Enrique Martinez Celaya

Calif., Venice

at L.A. Louver


Enrique Martínez Celaya has long treated landscape as a site of soulful reckoning. His starkly beautiful new paintings (all 2008) follow suit. In them, fields of poppies, glistening snow and clusters of birch trees chronicle shifting subjective conditions: yearning, loss, solitude and, more rarely, a longing for communion.

Memory seems an active force in these large (up to nearly 10-foot-wide) canvases. Several feature a young, androgynous figure, a lone journeyer emblematic of the artist’s own itinerant path from his native Cuba to Spain, Puerto Rico and ultimately the U.S. (He now divides his time between studios in Los Angeles and Delray Beach, Fla.) In his paintings, Martínez Celaya combines oil and wax in thin layers, building surfaces of variable density and translucency that evoke the simultaneously impenetrable and inescapable nature of the past.

In The Return, the youth’s raw red knees are exposed beneath the hem of a fur-lined coat that seems only a small step removed from its origin as a pelt. The figure stands facing us, holding the coiled rein of a russet horse. Dusty rose streaks the slate gray sky, which, in turn, evidences a suppressed layer of brighter blue. The picture, like several others featuring the pensive figure, reads as an installment in an ongoing parable of exile, endurance and survival. In another painting, the figure (more boyish here) clutches a block of ice to his chest, as if for comfort, while the peltlike coat slips from his shoulders.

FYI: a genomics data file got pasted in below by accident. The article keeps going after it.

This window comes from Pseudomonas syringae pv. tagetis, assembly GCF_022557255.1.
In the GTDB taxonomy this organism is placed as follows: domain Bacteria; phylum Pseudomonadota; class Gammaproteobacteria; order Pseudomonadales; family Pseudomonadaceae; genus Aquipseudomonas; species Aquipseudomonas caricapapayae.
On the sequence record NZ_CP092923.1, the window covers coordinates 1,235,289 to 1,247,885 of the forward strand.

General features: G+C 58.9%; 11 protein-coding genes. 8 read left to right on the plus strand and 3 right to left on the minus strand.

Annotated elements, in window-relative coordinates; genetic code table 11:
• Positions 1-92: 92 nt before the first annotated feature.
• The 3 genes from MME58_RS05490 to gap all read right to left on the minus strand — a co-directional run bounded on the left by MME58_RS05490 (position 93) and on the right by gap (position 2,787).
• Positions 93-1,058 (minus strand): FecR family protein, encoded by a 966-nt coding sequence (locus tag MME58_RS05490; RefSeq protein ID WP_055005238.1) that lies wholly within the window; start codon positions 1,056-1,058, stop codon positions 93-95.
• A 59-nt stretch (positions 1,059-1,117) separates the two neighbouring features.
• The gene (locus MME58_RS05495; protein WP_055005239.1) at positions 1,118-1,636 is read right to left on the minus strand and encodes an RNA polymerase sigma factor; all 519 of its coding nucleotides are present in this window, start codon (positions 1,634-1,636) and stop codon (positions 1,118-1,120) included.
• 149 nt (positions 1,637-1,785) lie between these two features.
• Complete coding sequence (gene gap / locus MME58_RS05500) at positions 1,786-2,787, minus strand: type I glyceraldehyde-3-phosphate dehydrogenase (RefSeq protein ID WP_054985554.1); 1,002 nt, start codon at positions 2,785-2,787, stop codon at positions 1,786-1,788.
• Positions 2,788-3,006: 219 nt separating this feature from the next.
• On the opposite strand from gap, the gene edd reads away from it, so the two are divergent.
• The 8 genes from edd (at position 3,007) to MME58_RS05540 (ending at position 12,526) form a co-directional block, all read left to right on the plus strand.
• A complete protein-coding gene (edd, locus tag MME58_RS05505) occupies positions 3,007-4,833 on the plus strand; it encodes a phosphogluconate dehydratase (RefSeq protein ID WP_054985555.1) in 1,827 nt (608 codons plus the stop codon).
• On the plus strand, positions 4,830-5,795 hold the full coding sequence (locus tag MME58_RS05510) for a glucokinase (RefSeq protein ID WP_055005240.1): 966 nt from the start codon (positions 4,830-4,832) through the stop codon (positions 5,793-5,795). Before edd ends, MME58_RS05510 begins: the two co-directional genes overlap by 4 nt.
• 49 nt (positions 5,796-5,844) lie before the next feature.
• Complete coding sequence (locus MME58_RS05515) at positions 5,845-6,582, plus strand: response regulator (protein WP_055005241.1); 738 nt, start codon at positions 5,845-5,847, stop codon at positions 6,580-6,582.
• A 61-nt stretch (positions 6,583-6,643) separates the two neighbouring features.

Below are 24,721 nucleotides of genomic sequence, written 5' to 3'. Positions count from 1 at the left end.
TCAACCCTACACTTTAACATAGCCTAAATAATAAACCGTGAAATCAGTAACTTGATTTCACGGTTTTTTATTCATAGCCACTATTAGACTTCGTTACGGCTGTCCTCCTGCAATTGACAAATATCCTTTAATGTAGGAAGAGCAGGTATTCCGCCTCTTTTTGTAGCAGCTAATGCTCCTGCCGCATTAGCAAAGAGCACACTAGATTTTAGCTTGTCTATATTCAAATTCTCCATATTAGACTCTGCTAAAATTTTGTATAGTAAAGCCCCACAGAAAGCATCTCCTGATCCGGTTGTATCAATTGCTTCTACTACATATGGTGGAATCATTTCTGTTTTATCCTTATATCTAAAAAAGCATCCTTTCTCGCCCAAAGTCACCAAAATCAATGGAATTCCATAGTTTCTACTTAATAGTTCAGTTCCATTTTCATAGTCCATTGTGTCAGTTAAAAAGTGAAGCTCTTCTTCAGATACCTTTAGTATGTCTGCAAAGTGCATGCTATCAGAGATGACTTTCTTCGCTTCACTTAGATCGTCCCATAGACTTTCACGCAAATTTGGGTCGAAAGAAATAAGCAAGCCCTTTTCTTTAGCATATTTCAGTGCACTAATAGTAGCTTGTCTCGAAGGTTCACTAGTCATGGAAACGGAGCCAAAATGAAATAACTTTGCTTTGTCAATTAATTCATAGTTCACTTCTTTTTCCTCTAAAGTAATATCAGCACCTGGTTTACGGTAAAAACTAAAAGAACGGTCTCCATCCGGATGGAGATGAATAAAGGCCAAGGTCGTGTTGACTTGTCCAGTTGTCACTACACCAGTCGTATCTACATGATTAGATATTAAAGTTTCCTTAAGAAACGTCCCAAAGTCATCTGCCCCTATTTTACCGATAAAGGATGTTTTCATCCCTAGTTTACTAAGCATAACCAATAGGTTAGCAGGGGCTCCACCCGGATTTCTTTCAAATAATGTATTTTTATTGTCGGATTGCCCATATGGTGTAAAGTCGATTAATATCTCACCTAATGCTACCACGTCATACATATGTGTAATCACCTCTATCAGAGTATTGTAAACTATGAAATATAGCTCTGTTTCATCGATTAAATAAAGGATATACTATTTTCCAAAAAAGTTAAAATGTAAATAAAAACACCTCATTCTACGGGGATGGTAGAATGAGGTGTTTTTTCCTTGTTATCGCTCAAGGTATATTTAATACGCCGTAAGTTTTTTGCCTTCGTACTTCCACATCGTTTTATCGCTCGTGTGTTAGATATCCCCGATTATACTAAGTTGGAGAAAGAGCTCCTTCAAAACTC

A sense of displacement and vague brooding permeates the paintings. Color plays a more prominent role than in previous works (which often incorporated tar and were largely monochrome), but Martínez Celaya’s emotional spectrum remains tinged with sorrow, persisting in even the brightest of dawn landscapes.

The deeply affecting mood extends as well to the two sculptures (both 2008) in the show. In The Savior, a bronze, a 51⁄2-foot-tall stag pulls behind him (via ropes curled over his antlers) a miniature mountainous landscape—a portable refuge. The Rail, carved from a thick tree trunk and some 91⁄2 feet tall, is a seated figure, this time feminine, wrapped in that same primal coat. Her head is lowered slightly and her hands are tucked between her knees in a pose of introspection and self-containment. The form, blocked out with raw, angular simplicity and thoroughly charred, has the power of a monumental relic, belonging at once to the present and past.

[Works by Martínez Celaya are on view at Sara Meltzer Gallery, New York, through Mar. 28.]